Develop leaders. Foster creativity. See around corners. Pass torches.
It’s short. Intriguing. Easy to commit to memory. And easy to understand.
Now that we know what we mean by Mission – why a company exists – we look to the future. Vision is our roadmap for the future.
A brand’s Vision should explain how its Mission will be achieved.
If your mission is properly crafted, it will be within reach, but never-ending. It is a journey, not a destination. And if your company has already achieved its mission, then your mission was too small.
So, if Traction’s mission is seeking to develop leaders, foster creativity, see around corners, and pass torches… how can we go about living that?
We break the mold in how we operate. This ensures the smartest and most humble creatives desire to work here, and the right-fit clients seek to hire us.
For us, it’s all about attracting the right people to go on the mission with us. These people don’t subscribe to the thought that, to be successful, they need to fit in or step in line. We want mold breakers. People with enough curiosity and gumption to find new ways. And people who do that for the results it creates, not the attention it gets.
This one’s a doozy, but it’s critical to get it right. It’s not a difficult concept to grasp. It’s just a difficult one to commit to.
A Position defines a brand’s unique and strategic place in a market or its industry.
It is a declaration of what sets the brand apart from the competition. Branding is always about standing out, not blending in.
While your Position is expressly articulating what your company does and for whom, it is also stating what you do not do and for whom you do not do it.
When properly constructed, your positioning provides focus. A clear line of thinking about the customer you serve, what they need, and how you uniquely fulfill their needs. Ideally, in a way that reduces the number of competitors that could potentially also be a good fit.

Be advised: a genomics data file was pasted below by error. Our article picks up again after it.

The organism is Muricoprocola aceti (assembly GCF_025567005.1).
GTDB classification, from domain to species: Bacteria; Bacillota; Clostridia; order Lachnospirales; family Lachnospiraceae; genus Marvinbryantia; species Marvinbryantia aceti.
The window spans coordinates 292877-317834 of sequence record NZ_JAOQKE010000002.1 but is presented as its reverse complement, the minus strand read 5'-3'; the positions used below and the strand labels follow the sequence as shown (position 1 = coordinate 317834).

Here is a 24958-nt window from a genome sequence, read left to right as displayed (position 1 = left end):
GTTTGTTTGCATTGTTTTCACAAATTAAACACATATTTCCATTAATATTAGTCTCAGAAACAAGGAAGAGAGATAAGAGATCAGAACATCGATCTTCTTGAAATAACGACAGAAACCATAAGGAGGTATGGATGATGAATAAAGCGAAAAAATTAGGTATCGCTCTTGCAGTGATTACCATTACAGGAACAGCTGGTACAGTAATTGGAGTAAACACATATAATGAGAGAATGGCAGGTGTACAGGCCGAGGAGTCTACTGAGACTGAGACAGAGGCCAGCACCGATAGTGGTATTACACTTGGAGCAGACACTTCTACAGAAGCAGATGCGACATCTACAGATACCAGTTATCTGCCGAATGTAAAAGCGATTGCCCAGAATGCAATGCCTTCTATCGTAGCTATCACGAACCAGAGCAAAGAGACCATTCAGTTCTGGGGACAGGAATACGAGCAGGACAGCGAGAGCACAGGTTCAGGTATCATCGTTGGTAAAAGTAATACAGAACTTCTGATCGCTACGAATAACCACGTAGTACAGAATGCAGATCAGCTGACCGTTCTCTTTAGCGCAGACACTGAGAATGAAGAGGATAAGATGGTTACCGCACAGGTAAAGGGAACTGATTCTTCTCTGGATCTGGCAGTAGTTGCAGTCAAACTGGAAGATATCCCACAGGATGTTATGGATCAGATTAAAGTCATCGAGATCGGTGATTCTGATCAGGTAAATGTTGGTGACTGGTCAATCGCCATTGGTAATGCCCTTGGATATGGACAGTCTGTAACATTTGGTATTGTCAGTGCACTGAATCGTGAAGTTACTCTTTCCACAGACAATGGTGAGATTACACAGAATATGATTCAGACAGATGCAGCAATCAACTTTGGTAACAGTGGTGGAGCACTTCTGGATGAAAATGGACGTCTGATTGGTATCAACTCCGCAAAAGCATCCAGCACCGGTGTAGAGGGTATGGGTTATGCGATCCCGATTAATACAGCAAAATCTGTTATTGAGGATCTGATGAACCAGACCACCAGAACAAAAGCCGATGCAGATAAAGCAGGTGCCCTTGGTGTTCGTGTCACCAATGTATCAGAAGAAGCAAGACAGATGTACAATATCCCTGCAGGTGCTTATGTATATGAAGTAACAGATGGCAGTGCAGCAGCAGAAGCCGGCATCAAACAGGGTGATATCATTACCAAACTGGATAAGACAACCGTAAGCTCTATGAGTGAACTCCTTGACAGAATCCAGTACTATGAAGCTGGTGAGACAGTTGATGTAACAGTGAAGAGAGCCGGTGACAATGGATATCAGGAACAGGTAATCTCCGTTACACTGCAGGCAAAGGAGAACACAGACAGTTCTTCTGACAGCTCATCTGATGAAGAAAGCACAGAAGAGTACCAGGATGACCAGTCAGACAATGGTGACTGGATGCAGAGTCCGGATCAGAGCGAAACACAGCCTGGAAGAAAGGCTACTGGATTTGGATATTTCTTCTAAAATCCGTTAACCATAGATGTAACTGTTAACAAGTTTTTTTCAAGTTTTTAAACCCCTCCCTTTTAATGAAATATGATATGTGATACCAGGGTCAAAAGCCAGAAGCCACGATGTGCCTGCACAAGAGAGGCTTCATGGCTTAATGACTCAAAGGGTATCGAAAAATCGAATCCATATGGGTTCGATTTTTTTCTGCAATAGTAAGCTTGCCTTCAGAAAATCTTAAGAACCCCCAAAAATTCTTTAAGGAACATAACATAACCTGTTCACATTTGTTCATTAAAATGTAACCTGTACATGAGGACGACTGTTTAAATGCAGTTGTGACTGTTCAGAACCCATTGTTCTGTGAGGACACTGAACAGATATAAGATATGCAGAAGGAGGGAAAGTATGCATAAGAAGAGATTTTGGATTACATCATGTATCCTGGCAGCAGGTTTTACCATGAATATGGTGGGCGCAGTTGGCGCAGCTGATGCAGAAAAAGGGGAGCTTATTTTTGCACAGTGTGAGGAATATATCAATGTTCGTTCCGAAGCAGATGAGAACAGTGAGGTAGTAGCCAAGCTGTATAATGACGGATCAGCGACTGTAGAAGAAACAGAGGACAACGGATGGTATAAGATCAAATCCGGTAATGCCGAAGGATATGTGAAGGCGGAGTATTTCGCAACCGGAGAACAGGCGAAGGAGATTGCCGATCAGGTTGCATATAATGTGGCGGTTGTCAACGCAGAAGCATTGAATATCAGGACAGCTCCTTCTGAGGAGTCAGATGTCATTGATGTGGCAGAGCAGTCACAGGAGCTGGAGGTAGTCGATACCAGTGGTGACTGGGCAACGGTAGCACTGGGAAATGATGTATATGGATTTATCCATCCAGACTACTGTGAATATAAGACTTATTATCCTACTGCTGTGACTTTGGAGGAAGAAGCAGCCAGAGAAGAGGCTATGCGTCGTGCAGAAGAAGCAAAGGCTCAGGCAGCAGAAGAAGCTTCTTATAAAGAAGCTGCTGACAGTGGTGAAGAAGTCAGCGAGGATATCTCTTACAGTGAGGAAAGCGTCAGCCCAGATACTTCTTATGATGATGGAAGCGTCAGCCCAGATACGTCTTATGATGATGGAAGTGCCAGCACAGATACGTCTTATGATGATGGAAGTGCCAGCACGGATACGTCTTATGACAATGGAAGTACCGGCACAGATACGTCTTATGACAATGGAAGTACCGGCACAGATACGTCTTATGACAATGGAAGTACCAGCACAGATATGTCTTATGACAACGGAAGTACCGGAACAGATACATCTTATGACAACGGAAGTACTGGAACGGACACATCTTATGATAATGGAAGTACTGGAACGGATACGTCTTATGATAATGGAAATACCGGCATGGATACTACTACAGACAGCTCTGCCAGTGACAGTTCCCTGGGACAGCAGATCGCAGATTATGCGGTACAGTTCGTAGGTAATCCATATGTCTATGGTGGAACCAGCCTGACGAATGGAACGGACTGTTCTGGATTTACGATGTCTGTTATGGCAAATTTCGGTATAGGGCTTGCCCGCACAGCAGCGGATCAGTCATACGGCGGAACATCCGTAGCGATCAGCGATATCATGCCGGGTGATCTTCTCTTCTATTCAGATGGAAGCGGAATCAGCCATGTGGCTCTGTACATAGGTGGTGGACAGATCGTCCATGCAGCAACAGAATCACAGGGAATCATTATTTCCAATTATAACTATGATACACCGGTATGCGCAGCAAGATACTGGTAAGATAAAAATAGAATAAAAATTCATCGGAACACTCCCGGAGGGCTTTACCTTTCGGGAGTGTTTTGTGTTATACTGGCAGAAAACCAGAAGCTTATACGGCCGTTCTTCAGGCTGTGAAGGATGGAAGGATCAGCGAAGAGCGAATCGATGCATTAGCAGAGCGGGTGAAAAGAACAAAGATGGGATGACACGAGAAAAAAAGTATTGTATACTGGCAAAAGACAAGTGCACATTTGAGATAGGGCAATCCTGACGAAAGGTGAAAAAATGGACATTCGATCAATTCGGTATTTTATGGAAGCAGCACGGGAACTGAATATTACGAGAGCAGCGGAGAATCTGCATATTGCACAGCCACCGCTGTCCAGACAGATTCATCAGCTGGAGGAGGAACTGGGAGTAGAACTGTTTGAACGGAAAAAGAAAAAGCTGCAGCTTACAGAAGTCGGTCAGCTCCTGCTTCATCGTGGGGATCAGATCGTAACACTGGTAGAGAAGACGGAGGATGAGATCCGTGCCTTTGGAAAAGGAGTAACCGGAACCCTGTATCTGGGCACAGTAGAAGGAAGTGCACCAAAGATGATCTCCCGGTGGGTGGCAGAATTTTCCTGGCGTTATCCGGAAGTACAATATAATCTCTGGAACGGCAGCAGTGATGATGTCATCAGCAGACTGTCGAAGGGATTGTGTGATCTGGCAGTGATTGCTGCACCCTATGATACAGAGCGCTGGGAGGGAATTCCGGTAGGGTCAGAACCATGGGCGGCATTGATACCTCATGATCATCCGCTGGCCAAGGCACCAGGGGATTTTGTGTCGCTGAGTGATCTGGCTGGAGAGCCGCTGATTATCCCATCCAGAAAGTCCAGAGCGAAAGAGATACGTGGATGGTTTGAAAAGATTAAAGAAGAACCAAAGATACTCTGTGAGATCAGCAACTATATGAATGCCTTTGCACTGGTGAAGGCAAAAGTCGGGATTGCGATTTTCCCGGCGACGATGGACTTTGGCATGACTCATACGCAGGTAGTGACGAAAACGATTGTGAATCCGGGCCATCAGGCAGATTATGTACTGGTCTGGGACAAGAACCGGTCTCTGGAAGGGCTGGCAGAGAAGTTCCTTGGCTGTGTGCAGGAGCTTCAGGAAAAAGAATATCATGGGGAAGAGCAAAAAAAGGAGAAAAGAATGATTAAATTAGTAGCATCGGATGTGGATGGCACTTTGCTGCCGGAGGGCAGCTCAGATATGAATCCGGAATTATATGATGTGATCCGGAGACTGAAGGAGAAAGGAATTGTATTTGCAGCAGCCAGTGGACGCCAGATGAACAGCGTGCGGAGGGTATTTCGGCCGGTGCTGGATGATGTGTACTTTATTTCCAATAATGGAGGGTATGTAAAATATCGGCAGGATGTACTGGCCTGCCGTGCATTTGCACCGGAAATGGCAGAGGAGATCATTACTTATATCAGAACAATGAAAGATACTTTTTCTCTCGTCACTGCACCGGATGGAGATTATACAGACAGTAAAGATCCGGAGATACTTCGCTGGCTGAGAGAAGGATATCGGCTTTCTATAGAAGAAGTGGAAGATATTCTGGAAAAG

Tight positioning is all about filling a niché. And this scares the hell out of most businesses that aren’t well-positioned. They want to do everything they can for anyone they can. But the goal is to be very narrowly focused. Not because narrow is the goal. But because the path to deeper connections with the perfect customers is inherently narrow.
We move time-tested brands across generational chasms, in both company leadership and target markets. The intersection of both is where we do our best work.
Who are we focused on? Brands that have been around the block. We call them time-tested. They often are already 2nd generation companies. But they don’t have to be. If we can find battle scars they’ve survived, we get excited.
What do we do for them? We help them bridge the gaps between generations. Whether that’s a transition to a 2nd or 3rd generation of company leadership or a big shift in the generation of customers they need to acquire. We are their change agents.
And that’s the Brand Roadmap – our first big step in developing a brand. These are your simplest and truest of statements. Three statements that embody exactly what your brand is and does.
We help a company figure out and cement why it exists, we make sure they know how they can work collectively toward their future desired state of existence. Then we focus on what makes them special at what they do and for whom they should strive to resonate.
The next post in this series will address the second step in our brand development process – Brand Values. These are the attributes and characteristics which serve as the foundation from which all other elements of the brand will take shape.
Interested in talking with us about how we can help your company re-envision its brand? We’re always eager to talk with new people about just that. Let’s chat about possibilities.